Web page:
A bit of a different Thrifty Thursday post this week. If you are not familiar with the Nielson Homescan, you are sent a Nielson Homescanner, a little machine where you scan all of your purchases. When I say all – I mean ALL. They want to know if you went to a restaurant, where you shopped, what you bought (even unmentionables). This is where we have found we save money on buying “stuff”. I have this vision in my head of the person collating the data thinking “she bought how many chocolate bars?”.
If you want to sign up as a Nielson Homescanner, you can do so by clicking here. You get points for scanning you purchases but it takes a long time to save up for anything decent, especially given the amount of work that goes into scanning everything you bought compared to completing a normal survey – but the data they collect helps marketers know what Canadians buy and trends to help stores and manufacturers.
You don’t need to be a Nielson Homescanner to benefit from this though, like the cash envelope budget system, it is about being more accountable for your purchases. For me, it is about the person on the end of that scanner thinking I eat too much junk or must be a crazy hoarder when in reality, I found a great deal and bought for my stockpile. For others, separating each budget works great (we actually do have a budget system that we track but no longer do the cash system, I like my reward points!).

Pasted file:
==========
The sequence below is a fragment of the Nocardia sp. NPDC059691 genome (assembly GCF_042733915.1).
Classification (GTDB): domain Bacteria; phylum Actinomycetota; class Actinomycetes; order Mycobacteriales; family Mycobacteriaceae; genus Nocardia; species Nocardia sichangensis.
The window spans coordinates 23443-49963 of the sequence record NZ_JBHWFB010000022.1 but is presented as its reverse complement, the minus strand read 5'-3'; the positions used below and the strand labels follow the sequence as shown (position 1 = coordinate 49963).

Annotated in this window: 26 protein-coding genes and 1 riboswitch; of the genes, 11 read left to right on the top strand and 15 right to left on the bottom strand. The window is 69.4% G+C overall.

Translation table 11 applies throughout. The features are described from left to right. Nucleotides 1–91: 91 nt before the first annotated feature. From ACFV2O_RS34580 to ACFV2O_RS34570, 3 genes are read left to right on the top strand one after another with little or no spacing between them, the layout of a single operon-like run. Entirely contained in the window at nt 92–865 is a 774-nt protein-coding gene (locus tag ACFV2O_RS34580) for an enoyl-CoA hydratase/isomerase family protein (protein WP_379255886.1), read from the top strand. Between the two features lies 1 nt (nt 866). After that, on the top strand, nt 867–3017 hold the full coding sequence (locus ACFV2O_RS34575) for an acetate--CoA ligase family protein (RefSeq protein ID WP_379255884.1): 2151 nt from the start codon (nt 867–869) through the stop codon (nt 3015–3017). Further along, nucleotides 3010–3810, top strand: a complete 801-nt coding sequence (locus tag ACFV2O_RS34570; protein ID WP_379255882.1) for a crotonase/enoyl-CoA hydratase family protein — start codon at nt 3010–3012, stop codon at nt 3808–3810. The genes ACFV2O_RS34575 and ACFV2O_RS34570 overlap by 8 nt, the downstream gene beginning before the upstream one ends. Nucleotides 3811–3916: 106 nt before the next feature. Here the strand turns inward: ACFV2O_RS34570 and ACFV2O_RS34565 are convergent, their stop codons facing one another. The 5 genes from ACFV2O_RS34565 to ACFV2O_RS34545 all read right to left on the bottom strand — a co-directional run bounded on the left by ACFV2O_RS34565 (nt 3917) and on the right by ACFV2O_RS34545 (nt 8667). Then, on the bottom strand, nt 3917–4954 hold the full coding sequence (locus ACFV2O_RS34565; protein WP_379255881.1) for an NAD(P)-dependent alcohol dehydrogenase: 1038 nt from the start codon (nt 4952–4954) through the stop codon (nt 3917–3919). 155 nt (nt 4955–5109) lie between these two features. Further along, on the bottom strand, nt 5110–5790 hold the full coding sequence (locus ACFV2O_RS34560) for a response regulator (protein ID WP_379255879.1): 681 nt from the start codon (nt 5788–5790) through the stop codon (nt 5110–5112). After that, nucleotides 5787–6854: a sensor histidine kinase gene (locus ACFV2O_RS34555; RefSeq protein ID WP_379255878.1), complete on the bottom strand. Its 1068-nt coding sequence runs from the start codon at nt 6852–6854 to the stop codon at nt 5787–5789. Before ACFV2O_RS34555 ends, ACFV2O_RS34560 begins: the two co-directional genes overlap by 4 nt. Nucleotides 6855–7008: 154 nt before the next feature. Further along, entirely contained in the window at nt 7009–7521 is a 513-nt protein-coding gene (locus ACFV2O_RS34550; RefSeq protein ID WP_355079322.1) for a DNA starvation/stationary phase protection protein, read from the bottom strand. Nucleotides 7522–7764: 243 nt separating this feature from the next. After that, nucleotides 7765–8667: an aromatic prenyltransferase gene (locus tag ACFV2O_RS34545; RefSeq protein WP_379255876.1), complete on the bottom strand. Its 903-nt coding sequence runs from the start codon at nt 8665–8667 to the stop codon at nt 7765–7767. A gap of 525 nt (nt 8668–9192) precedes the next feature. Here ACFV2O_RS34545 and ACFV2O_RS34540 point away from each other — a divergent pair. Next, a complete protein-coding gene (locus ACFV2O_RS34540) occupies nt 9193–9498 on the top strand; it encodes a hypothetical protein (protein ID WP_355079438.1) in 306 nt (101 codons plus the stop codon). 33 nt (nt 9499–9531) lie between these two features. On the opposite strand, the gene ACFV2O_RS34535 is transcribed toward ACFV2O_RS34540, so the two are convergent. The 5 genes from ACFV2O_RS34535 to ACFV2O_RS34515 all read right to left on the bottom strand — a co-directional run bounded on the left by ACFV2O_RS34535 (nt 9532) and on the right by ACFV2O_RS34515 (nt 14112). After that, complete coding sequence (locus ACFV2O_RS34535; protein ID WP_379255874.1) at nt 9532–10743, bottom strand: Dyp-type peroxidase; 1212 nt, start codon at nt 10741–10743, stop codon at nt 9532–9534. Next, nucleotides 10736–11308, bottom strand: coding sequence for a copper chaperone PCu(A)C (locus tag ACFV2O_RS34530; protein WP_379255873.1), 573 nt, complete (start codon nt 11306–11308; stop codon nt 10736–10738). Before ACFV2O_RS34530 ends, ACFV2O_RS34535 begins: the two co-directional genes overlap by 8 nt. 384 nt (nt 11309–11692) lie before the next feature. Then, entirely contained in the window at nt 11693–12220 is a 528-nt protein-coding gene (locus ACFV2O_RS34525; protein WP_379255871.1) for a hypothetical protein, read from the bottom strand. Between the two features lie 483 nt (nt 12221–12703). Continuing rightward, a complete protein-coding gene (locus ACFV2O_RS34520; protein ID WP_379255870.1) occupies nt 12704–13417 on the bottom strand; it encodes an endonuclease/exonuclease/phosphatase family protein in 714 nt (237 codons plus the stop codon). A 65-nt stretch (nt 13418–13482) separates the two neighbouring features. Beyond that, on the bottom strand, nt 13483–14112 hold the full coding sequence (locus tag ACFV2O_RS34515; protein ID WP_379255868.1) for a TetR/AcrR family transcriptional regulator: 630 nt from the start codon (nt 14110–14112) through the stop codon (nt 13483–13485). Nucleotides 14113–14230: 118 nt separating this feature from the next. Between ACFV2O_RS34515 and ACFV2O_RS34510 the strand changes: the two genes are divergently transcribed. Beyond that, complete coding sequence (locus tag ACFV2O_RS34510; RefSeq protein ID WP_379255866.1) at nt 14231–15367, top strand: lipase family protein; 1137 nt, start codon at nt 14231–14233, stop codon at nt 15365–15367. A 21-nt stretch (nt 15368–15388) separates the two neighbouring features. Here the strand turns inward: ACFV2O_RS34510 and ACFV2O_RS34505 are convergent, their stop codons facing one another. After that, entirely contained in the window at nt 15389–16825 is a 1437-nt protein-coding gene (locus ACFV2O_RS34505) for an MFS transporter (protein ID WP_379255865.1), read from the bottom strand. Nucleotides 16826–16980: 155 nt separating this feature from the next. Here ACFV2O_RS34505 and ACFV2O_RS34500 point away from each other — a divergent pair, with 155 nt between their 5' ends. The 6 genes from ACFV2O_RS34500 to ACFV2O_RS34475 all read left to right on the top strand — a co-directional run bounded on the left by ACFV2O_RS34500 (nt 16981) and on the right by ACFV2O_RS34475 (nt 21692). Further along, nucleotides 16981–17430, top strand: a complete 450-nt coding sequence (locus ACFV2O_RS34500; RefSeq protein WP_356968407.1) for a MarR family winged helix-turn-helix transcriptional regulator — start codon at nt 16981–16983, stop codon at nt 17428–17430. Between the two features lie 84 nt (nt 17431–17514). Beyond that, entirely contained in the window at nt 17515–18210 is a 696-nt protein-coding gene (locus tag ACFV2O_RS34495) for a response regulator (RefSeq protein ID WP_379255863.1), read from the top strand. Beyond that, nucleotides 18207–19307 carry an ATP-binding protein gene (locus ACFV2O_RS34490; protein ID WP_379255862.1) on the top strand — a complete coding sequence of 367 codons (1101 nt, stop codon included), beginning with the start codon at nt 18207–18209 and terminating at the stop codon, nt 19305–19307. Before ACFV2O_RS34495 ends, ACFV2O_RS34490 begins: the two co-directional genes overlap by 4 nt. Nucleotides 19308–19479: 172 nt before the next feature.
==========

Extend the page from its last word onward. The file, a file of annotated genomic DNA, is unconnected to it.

As much as my stockpile has saved me money, I did find on occasion I was spending more because the items were going to waste. I bought more than we would use before expiry or I had so many I would give them away to family and friends. Now we have limits for items – enough for 6 months maximum in the stockpile (or expiry if shorter) and we do not buy more than that.
When grocery shopping, I am less tempted by those bad at the cash register purchases and stick to my shopping list more because I have to keep the wrapper to scan or my purchase won’t balance and I hate it when it doesn’t balance. Nielson has no issue with it not balancing, they just assume you bought something without a barcode or had a discount – but I like to do things properly. Plus I think of that person shaking their head because I ate crap (yes I am well aware the data collector has better things to do but you never know lol).
What makes you accountable when shopping?